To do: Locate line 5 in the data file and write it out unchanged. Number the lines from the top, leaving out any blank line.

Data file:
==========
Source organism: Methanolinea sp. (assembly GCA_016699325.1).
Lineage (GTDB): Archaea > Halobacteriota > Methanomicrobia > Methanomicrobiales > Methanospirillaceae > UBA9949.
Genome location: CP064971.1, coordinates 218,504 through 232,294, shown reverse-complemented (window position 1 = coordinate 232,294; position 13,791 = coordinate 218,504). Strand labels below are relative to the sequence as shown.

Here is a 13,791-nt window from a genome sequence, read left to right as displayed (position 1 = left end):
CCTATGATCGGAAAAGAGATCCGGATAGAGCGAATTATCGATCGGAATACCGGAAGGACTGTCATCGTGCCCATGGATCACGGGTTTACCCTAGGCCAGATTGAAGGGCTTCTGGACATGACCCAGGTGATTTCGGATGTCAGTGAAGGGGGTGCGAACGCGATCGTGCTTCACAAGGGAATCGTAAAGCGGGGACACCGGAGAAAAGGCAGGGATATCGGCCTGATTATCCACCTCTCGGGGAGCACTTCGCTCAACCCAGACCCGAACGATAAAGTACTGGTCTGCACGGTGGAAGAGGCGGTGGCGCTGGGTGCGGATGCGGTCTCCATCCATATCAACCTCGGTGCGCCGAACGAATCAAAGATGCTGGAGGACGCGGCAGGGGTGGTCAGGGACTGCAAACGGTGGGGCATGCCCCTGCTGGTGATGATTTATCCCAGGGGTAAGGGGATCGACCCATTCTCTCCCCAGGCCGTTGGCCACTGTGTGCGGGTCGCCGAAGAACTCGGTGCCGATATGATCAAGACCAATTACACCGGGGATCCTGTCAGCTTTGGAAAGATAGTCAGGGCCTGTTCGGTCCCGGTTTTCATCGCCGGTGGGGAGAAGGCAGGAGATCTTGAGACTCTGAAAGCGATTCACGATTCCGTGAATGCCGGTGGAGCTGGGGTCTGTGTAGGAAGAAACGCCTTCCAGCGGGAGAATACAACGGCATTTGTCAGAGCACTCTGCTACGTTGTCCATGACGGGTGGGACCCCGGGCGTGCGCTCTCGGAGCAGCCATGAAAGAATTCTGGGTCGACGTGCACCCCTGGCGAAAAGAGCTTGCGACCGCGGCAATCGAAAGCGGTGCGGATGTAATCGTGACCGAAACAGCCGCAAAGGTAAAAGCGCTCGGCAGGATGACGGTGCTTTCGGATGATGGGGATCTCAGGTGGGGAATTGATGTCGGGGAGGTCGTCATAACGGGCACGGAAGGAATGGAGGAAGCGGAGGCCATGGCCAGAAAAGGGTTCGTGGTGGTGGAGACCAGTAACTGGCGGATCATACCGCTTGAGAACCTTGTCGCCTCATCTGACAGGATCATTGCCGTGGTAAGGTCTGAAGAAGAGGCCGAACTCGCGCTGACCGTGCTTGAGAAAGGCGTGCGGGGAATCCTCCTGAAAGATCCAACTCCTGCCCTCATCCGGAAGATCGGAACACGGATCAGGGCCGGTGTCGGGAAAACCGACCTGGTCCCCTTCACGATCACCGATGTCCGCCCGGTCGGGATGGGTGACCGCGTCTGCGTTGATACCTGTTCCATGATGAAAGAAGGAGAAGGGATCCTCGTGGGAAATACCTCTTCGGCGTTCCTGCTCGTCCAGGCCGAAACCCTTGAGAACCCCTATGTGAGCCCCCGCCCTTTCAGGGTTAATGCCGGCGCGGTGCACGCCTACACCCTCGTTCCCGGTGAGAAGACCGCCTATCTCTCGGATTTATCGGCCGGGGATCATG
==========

CCTATGATCGGAAAAGAGATCCGGATAGAGCGAATTATCGATCGGAATACCGGAAGGACTGTCATCGTGCCCATGGATCACGGGTTTACCCTAGGCCAGATTGAAGGGCTTCTGGACATGACCCAGGTGATTTCGGATGTCAGTGAAGGGGGTGCGAACGCGATCGTGCTTCACAAGGGAATCGTAAAGCGGGGACACCGGAGAAAAGGCAGGGATATCGGCCTGATTATCCACCTCTCGGGGAGCACTTCGCTCAACCCAGACCCGAACGATAAAGTACTGGTCTGCACGGTGGAAGAGGCGGTGGCGCTGGGTGCGGATGCGGTCTCCATCCATATCAACCTCGGTGCGCCGAACGAATCAAAGATGCTGGAGGACGCGGCAGGGGTGGTCAGGGACTGCAAACGGTGGGGCATGCCCCTGCTGGTGATGATTTATCCCAGGGGTAAGGGGATCGACCCATTCTCTCCCCAGGCCGTTGGCCACTGTGTGCGGGTCGCCGAAGAACTCGGTGCCGATATGATCAAGACCAATTACACCGGGGATCCTGTCAGCTTTGGAAAGATAGTCAGGGCCTGTTCGGTCCCGGTTTTCATCGCCGGTGGGGAGAAGGCAGGAGATCTTGAGACTCTGAAAGCGATTCACGATTCCGTGAATGCCGGTGGAGCTGGGGTCTGTGTAGGAAGAAACGCCTTCCAGCGGGAGAATACAACGGCATTTGTCAGAGCACTCTGCTACGTTGTCCATGACGGGTGGGACCCCGGGCGTGCGCTCTCGGAGCAGCCATGAAAGAATTCTGGGTCGACGTGCACCCCTGGCGAAAAGAGCTTGCGACCGCGGCAATCGAAAGCGGTGCGGATGTAATCGTGACCGAAACAGCCGCAAAGGTAAAAGCGCTCGGCAGGATGACGGTGCTTTCGGATGATGGGGATCTCAGGTGGGGAATTGATGTCGGGGAGGTCGTCATAACGGGCACGGAAGGAATGGAGGAAGCGGAGGCCATGGCCAGAAAAGGGTTCGTGGTGGTGGAGACCAGTAACTGGCGGATCATACCGCTTGAGAACCTTGTCGCCTCATCTGACAGGATCATTGCCGTGGTAAGGTCTGAAGAAGAGGCCGAACTCGCGCTGACCGTGCTTGAGAAAGGCGTGCGGGGAATCCTCCTGAAAGATCCAACTCCTGCCCTCATCCGGAAGATCGGAACACGGATCAGGGCCGGTGTCGGGAAAACCGACCTGGTCCCCTTCACGATCACCGATGTCCGCCCGGTCGGGATGGGTGACCGCGTCTGCGTTGATACCTGTTCCATGATGAAAGAAGGAGAAGGGATCCTCGTGGGAAATACCTCTTCGGCGTTCCTGCTCGTCCAGGCCGAAACCCTTGAGAACCCCTATGTGAGCCCCCGCCCTTTCAGGGTTAATGCCGGCGCGGTGCACGCCTACACCCTCGTTCCCGGTGAGAAGACCGCCTATCTCTCGGATTTATCGGCCGGGGATCATG